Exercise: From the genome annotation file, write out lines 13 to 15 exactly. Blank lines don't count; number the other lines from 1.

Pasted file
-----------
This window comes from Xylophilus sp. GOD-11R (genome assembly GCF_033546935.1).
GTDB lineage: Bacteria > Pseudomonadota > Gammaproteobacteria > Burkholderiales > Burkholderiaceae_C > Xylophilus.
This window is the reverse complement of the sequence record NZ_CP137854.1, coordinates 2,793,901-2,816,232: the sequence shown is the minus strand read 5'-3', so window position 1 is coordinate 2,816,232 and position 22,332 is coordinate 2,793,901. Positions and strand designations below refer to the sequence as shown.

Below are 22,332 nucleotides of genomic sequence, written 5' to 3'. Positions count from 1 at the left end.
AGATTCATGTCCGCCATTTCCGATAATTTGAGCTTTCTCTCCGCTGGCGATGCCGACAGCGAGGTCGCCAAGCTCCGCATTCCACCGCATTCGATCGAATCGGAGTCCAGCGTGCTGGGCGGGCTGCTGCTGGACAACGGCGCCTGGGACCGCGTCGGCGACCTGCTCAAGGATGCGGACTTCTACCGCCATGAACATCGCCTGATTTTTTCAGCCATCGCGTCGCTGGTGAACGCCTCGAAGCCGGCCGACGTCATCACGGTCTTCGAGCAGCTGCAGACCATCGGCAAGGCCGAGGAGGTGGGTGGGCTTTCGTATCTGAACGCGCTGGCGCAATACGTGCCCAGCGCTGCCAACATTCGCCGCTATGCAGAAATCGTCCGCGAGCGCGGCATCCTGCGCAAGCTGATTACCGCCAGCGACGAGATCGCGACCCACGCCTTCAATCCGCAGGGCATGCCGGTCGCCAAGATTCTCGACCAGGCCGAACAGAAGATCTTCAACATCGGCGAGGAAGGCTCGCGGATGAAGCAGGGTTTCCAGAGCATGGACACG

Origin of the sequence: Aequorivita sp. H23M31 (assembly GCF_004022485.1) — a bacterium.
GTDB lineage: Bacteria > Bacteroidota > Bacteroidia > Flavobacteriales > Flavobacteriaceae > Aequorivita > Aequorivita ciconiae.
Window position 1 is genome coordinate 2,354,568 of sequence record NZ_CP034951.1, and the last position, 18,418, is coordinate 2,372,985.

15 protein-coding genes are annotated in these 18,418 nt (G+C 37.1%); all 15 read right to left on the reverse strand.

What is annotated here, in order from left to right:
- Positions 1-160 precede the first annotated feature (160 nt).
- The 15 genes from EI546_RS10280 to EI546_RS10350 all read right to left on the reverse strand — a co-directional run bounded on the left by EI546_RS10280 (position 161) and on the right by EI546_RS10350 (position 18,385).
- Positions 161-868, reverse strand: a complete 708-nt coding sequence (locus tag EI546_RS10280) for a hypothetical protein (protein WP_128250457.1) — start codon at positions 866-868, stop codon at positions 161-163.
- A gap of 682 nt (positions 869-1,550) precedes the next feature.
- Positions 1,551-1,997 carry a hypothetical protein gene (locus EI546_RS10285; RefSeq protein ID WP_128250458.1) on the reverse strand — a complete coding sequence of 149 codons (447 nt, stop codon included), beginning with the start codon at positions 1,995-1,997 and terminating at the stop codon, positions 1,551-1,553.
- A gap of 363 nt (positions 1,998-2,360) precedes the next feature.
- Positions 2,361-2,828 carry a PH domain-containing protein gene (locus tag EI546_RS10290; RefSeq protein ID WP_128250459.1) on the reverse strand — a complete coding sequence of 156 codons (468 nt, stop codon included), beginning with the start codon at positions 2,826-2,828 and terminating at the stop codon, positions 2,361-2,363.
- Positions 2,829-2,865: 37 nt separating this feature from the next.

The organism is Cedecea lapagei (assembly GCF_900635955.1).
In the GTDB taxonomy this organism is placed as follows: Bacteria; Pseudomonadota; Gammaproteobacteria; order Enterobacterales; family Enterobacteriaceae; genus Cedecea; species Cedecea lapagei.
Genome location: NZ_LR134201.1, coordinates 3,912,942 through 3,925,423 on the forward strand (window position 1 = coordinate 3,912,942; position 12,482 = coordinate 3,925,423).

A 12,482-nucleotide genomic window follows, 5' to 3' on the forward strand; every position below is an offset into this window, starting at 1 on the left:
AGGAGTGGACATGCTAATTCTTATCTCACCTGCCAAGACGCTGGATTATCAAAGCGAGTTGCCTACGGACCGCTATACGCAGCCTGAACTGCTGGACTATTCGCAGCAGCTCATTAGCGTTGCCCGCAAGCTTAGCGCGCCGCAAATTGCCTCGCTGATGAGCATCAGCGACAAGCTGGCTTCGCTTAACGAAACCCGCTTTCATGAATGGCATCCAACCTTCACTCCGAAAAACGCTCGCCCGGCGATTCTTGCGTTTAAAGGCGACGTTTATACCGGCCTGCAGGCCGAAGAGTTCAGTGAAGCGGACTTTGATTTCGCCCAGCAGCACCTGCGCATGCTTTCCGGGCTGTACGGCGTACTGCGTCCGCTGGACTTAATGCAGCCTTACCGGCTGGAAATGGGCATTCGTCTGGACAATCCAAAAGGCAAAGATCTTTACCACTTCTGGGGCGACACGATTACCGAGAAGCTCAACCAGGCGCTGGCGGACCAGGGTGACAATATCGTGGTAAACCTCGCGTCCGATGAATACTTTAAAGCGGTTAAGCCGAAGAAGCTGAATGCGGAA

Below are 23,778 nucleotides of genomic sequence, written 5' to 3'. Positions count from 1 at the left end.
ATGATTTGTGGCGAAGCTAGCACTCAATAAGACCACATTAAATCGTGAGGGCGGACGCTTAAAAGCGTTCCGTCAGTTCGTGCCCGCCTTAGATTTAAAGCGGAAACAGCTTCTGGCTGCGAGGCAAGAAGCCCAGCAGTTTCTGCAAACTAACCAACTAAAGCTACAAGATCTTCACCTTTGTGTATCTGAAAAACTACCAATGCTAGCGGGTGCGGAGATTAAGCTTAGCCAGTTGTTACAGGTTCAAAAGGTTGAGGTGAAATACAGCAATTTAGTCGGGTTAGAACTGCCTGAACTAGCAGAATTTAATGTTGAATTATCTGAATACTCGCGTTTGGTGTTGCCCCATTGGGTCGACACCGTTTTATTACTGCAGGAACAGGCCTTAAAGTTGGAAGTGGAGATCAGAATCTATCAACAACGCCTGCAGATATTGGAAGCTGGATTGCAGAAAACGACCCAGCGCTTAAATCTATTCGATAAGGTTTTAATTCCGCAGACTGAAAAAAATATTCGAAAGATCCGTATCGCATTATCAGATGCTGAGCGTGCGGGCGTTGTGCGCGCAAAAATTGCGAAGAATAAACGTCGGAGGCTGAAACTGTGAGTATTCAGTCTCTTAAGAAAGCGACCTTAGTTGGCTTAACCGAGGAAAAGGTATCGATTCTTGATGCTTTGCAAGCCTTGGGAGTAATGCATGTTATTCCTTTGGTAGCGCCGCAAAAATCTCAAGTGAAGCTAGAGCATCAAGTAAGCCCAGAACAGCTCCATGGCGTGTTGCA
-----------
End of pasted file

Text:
- Positions 161-868, reverse strand: a complete 708-nt coding sequence (locus tag EI546_RS10280) for a hypothetical protein (protein WP_128250457.1) — start codon at positions 866-868, stop codon at positions 161-163.
- A gap of 682 nt (positions 869-1,550) precedes the next feature.
- Positions 1,551-1,997 carry a hypothetical protein gene (locus EI546_RS10285; RefSeq protein ID WP_128250458.1) on the reverse strand — a complete coding sequence of 149 codons (447 nt, stop codon included), beginning with the start codon at positions 1,995-1,997 and terminating at the stop codon, positions 1,551-1,553.